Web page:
Dialing In to the Secondhand Smartphone Market
More than any other mobile device, our gadget-centric society loves smartphones. The next big thing is always right around the corner. And that's the phone we want.
This compelling trend has spawned a budding market for secondhand smartphones. Many consumers are content to chase the next product generation one or two years behind if it saves them money.
Today, only a fraction of phones are resold. However, IBISWorld expects the secondhand smartphone market to see double-digit percentage growth over the next few years, creating an obvious business opportunity. The key to seizing it is a nimble and efficient supply chain.
Nearly two-thirds of Americans own a smartphone today, compared to 54 percent in 2014, says Pew Research. As that figure increases, the number of phones for potential reuse will also rise. And nearly two-thirds of consumers replace their smartphone every 18 to 24 months; only 41 percent trade or sell their used device, finds a 2014 Gartner survey.
The aftermarket future appears bright if new phone production is any indication. For instance, Apple's iPhone 7 launch will drive demand among loyal customers who will likely abandon their "old" phones for the new model. That's sure to boost secondary sales.
While tempting, the secondhand smartphone market is also complex, fragmented, and fluid, ripe for consolidation and vulnerable to other shocks.
For one, some wireless carriers are shifting to a phone leasing or purchase program, which may cause customers to seek cheaper alternatives or extend the lifespan of existing phones. Meanwhile, discount manufacturers continue to grow in emerging markets and may try to penetrate developed economies.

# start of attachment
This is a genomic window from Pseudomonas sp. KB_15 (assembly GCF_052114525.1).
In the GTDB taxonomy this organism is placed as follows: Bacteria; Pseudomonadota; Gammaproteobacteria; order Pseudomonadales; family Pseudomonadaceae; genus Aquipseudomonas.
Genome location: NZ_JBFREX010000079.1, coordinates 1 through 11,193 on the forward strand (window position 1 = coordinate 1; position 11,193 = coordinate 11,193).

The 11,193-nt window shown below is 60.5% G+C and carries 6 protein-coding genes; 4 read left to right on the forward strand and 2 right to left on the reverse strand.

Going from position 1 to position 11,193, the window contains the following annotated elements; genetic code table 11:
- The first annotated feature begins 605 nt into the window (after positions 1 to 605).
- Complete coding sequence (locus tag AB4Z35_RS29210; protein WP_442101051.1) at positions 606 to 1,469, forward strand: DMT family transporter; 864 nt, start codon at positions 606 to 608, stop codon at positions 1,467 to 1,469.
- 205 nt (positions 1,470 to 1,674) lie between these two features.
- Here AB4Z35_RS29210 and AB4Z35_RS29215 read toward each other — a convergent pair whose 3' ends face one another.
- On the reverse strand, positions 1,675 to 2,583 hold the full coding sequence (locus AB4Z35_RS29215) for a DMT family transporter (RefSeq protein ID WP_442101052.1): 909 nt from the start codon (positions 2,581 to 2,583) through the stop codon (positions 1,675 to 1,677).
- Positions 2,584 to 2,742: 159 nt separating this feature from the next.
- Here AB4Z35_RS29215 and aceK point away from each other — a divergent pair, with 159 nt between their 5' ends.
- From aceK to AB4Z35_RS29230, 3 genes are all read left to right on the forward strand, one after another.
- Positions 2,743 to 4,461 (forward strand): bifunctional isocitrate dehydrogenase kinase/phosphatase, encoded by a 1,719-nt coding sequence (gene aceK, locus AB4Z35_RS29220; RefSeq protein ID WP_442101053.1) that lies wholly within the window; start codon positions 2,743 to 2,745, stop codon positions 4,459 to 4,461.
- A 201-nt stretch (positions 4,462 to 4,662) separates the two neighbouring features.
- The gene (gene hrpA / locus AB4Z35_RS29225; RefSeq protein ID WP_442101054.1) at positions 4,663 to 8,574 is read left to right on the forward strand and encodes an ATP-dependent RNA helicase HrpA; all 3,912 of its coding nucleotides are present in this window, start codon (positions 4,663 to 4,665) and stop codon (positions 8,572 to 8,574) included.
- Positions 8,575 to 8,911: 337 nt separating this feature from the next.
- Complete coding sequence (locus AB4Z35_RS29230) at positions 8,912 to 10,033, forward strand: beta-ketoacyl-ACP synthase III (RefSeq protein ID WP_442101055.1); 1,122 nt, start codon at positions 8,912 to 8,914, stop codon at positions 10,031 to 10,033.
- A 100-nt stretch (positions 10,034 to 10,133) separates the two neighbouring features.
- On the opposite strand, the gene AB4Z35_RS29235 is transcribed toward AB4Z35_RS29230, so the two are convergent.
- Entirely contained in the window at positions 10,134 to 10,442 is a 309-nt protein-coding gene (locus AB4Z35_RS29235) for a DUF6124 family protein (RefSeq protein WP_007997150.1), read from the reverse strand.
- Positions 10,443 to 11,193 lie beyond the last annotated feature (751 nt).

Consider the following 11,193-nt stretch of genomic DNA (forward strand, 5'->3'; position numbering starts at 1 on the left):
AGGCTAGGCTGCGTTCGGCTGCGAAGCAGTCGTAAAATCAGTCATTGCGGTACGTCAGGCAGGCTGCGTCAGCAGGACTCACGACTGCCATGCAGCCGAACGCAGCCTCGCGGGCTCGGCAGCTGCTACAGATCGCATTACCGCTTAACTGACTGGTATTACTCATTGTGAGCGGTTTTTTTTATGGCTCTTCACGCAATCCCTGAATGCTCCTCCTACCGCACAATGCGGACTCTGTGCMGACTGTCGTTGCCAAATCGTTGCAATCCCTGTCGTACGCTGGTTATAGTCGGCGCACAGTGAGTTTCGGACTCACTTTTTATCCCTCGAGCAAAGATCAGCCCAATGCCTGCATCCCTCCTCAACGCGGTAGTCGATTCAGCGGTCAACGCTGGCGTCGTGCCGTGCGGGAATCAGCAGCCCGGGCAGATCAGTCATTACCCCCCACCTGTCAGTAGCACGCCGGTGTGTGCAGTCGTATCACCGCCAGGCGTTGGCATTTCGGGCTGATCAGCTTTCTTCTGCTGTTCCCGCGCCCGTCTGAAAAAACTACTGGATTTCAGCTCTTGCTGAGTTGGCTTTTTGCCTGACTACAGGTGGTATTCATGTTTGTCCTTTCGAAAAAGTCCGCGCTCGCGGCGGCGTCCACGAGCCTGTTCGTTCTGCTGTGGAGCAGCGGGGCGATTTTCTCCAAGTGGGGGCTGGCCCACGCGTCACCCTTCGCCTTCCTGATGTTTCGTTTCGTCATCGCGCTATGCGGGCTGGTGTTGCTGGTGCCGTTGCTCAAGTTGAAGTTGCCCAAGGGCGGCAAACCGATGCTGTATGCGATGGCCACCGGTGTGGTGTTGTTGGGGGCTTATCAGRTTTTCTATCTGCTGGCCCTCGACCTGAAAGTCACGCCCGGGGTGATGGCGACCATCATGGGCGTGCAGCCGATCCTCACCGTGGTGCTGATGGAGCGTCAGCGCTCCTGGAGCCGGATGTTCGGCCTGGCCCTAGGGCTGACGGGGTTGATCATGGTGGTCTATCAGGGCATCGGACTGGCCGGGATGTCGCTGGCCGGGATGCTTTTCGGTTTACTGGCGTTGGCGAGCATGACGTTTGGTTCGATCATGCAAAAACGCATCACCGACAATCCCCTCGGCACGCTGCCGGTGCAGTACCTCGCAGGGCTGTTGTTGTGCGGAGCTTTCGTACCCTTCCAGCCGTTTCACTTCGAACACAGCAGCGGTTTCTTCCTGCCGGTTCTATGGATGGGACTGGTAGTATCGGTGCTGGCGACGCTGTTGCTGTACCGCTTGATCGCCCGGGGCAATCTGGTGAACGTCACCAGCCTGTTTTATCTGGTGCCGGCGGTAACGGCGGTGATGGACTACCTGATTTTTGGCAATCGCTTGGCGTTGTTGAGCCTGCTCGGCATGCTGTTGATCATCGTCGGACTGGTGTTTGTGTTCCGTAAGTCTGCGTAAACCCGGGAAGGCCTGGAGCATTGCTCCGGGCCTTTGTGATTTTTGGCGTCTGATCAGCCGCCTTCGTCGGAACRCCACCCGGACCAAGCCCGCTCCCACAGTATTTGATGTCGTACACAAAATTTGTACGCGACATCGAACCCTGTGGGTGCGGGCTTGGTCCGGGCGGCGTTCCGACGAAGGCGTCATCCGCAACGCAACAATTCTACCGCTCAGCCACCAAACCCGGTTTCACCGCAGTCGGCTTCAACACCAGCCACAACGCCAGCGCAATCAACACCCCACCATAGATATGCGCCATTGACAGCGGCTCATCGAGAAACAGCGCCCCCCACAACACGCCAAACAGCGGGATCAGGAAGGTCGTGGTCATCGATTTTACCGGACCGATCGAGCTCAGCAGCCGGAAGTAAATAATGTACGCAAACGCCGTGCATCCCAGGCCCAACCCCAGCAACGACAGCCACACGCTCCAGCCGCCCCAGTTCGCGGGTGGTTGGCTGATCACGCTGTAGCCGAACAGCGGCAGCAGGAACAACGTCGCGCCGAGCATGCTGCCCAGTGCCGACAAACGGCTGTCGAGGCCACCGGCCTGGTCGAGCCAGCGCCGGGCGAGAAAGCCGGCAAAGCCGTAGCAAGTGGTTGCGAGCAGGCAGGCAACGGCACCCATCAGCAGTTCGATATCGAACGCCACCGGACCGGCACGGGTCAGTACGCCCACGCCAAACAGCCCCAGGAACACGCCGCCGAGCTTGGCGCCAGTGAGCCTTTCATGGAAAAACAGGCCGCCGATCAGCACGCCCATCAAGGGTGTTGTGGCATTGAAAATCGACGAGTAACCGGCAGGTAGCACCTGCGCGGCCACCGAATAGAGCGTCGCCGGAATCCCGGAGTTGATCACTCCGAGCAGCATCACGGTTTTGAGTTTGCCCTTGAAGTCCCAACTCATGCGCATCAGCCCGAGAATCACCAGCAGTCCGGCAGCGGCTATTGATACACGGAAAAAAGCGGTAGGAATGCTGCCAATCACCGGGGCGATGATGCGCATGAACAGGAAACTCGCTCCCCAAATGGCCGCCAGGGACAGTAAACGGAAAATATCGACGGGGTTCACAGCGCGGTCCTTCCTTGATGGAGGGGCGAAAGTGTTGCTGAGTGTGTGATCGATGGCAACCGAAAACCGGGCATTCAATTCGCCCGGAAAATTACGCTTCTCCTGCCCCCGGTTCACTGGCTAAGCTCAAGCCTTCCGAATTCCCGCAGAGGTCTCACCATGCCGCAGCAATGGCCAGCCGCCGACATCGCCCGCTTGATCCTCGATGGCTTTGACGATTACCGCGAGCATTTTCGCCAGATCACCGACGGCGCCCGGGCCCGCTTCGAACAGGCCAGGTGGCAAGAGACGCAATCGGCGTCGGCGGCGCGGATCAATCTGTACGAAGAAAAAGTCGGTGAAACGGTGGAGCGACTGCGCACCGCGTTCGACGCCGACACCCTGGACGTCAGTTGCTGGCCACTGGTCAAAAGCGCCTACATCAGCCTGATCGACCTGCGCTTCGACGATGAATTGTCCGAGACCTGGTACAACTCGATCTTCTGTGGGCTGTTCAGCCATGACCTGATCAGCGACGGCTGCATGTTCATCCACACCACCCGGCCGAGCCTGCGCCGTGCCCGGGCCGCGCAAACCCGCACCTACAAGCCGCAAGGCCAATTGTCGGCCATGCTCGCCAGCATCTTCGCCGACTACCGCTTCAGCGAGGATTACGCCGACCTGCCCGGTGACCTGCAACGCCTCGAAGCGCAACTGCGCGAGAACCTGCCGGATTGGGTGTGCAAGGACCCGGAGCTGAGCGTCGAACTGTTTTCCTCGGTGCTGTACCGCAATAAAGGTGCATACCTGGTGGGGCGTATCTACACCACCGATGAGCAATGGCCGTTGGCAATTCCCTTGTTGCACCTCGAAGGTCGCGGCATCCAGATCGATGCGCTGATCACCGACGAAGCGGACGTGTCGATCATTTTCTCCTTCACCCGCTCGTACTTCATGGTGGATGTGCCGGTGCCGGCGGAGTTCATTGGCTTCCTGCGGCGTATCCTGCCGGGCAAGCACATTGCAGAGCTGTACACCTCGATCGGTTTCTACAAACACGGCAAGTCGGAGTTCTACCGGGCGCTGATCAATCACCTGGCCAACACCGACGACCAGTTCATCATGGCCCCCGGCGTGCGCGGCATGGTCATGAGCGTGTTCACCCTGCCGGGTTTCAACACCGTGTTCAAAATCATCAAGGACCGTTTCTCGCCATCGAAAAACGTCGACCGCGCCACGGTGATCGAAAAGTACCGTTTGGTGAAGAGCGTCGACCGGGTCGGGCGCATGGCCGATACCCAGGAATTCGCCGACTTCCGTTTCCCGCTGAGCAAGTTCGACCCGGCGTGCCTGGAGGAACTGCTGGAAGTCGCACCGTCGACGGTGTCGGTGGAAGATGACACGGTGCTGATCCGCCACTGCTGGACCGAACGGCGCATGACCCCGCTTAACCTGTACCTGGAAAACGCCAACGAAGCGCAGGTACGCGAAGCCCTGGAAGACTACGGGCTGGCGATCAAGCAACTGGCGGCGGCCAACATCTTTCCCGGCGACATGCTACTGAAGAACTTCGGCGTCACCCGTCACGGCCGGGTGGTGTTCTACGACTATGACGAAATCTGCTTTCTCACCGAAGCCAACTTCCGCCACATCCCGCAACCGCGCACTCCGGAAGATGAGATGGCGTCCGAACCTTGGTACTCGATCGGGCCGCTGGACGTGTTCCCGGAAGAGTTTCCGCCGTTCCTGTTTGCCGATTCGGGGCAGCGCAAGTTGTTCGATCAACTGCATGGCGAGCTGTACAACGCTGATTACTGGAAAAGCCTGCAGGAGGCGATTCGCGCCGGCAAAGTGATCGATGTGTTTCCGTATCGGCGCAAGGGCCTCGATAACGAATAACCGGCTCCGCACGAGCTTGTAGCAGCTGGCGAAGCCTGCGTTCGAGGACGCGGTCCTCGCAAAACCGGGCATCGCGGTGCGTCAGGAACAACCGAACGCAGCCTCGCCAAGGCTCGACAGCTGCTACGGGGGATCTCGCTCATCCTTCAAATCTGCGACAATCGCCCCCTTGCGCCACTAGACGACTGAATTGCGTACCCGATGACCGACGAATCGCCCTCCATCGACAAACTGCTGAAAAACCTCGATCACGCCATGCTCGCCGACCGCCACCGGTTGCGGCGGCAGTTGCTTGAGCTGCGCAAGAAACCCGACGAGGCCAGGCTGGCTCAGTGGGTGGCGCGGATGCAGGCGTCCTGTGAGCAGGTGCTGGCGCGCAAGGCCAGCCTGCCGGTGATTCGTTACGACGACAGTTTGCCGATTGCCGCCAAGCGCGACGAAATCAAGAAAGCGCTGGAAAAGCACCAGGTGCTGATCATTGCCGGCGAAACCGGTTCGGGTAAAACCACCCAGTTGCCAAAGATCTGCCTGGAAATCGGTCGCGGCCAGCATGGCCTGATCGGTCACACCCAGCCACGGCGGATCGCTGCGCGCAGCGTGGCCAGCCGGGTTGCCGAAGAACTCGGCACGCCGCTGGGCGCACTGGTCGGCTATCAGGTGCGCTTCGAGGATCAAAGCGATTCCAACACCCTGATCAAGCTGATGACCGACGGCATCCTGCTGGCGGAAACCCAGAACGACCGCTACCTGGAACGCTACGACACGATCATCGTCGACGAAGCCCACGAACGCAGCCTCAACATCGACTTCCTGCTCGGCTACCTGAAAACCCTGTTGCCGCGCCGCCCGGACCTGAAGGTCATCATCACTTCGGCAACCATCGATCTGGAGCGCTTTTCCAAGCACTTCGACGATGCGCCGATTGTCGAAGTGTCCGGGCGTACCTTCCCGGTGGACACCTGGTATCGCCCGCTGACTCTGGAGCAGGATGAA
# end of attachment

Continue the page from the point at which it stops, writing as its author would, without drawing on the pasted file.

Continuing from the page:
Retailers and original equipment manufacturers are also muscling in with buybacks, resales, and recycling programs as part of customer loyalty and sustainability strategies. They need to decide how more secondary sales impact revenues for new phones and parts.
There are a lot of moving parts to this industry, so it's crucial to have a supply chain that can react to changing conditions. Logistics partners can help to:
- Control costs. The right partner can simplify the supply chain and reduce time-consuming redundancies through package tracking, simplified entry, and label generation.
- Meet demand. Manufacturers need a fast and flexible supply chain that is always ready to meet demand. It's important to tailor the shipping product mix to a business's supply chain needs and employ world-class tracking technology.
- Attract customers. Cell phone providers must be ready to meet demand when and where it materializes. A logistics partner should offer a full suite of commercial and residential shipping products, a global transportation footprint, and customs brokerage.
- Keep customers. This requires solutions such as flexible billing options and simplified returns. Partners also can offer alternative package drop-off and pickup options.
- Extend value. Cell phone providers with the right refurbished phones inventory can provide customers on-demand replacements. Additionally, as some smartphone sellers move to a lease model, customers will receive automatic upgrades. Logistics providers deliver the new phone to a customer's door and pick up the old phone, increasing the chance that used phones get a second life.
The right supply chain partners can help companies achieve success in the secondhand phone market by maximizing earnings and navigating the uncertain terrain ahead.